The Outdoors Manual: Road Bike or Mountain Bike?
Updated: Feb 9, 2021
By Richard Luo
"Which bike should I get?"
This question has been asked countless times over the decades since the invention of the modern bike. Most commonly, it consists of people yearning to get back on the pedals after years of inactivity. If this applies to you, here's a guide to help you stop wasting time.
The Only Thing That Matters is Terrain.
In practice, road bikes are typically lightweight and have lighter frames while utilizing thinner tires that allow for greater speed and acceleration. In contrast, mountain bikes, especially ones sporting fat tires, can be seen as bulldozers plowing through even the thickest of thickets.
As the name suggests, mountain bikes are used for "mountain" trails. These include hiking trails, dirt tracks, and anything bumpy enough to shake you around your seat. On the other hand, the eponymous road bike would be used on roads or sidewalks. However, there is some leeway in between.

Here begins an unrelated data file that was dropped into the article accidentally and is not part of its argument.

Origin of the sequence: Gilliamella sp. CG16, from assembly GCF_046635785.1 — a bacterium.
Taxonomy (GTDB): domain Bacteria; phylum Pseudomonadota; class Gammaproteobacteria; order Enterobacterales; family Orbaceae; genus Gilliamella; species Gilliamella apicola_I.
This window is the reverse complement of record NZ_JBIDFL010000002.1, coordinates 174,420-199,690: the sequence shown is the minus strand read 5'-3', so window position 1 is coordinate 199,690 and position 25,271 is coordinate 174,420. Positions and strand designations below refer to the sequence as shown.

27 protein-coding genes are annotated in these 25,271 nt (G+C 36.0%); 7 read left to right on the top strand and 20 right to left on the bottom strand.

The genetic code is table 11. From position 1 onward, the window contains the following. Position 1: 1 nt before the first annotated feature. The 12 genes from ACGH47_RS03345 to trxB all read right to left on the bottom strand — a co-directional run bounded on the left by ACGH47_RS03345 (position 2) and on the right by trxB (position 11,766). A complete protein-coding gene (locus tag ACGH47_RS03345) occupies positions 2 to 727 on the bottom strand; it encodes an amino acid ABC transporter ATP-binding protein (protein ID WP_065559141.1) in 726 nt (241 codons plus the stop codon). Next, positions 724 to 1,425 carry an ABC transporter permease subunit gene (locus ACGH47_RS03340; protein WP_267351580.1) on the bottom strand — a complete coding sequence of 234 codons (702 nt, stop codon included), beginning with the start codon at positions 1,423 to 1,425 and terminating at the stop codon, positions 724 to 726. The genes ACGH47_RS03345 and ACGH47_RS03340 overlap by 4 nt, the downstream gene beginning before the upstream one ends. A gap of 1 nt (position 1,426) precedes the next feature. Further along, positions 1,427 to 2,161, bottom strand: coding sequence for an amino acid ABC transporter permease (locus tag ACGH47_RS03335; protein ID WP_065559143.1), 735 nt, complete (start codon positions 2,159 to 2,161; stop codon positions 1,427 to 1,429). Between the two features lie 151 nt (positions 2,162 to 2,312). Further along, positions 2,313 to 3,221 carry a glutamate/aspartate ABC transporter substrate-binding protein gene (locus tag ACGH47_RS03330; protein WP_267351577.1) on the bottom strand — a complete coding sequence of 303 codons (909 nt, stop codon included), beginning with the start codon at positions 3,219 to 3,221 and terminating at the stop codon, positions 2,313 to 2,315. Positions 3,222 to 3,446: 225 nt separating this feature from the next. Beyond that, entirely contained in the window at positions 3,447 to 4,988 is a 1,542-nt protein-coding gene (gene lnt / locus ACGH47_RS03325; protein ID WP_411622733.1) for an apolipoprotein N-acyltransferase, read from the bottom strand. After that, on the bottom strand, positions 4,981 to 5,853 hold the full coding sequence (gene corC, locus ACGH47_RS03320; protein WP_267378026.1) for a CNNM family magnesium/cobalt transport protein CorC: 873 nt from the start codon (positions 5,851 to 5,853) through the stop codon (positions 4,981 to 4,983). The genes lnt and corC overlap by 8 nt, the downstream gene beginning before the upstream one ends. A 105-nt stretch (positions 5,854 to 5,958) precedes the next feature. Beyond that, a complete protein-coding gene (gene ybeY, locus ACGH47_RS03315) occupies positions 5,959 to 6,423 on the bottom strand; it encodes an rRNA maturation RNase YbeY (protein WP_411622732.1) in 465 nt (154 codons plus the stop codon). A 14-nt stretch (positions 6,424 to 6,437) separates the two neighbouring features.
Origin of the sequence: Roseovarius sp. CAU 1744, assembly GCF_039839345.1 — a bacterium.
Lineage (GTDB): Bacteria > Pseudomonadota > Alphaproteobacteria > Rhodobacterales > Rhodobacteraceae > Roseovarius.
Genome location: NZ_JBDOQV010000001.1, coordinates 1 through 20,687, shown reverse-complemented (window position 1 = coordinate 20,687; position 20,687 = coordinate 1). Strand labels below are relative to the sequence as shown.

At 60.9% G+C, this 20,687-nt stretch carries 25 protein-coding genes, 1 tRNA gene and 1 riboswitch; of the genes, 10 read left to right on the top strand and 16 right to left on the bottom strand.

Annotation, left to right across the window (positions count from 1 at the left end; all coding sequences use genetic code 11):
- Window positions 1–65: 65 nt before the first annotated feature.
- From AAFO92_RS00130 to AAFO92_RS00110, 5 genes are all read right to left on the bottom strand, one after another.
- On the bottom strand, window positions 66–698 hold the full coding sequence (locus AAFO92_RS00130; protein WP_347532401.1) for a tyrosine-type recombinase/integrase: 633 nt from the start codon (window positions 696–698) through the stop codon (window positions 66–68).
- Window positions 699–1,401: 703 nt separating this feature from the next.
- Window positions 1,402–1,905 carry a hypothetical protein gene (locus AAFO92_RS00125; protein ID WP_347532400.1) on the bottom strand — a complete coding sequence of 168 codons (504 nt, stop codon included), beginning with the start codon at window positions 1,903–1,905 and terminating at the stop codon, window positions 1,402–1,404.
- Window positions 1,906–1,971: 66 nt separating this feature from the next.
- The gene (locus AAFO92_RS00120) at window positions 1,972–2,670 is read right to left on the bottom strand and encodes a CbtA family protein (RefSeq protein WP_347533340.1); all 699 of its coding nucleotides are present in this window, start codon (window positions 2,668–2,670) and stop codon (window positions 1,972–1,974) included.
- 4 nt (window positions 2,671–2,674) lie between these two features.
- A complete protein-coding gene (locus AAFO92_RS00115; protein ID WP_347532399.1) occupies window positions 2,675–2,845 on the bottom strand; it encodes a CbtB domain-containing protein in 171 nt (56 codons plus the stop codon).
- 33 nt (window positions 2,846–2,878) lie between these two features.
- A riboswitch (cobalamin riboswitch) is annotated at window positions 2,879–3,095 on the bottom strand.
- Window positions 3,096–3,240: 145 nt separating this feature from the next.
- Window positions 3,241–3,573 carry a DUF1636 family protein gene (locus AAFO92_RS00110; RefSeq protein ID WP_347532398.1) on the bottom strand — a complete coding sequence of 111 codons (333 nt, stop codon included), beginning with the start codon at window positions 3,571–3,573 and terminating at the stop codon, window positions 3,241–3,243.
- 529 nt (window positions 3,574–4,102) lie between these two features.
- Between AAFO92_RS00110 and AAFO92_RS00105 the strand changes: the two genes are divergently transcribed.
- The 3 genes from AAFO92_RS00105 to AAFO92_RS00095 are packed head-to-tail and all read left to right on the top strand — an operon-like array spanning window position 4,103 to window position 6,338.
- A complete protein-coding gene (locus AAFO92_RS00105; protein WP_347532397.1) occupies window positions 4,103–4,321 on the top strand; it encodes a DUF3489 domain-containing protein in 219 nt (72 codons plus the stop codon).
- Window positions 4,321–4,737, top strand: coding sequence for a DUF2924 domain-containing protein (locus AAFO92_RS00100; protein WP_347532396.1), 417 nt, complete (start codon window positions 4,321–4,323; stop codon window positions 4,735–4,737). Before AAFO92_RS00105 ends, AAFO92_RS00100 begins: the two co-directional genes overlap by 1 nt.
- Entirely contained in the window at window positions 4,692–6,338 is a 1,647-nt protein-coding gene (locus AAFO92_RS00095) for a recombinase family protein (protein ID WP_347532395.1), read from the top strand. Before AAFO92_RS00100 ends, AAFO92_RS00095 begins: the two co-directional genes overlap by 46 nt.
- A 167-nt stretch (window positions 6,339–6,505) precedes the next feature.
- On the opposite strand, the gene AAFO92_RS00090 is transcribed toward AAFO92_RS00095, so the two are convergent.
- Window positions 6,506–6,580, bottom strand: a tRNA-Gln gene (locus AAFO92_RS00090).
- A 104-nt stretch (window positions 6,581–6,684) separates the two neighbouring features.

Road bikers aren't always secluded to flat, smooth planes. High quality road bikes would arguably fare better than mountain bikes on the trails similar to the Chesapeake and Ohio Canal - a dirt trail with a decent amount of rocks and twigs. Additionally, if a cyclist becomes extremely proficient, some even prefer to use road bikes on exhilarating, rocky hiking trails. However, this approach is extremely dangerous (and probably expensive) and wouldn't be recommended for nonprofessionals.
It is also important to note that some people actually prefer mountain bikes over road bikes even if they only ride on roads or sidewalks. This is because mountain bikes tend to be sturdier and last longer than a lightweight, breakable road bike. Also, some people choose to utilize a mountain bike in flat grades such as parking lots to attempt biking tricks including bunny hops, riding down flights of stairs, or even practicing wheelies.
Road bikes and mountain bikes both have their advantages and disadvantages. Even if you are still undecided, there is always an option to try both. Depending on the type of trail you like, the type of terrain you want to ride, and how daring you are, there is always a bike out there for you.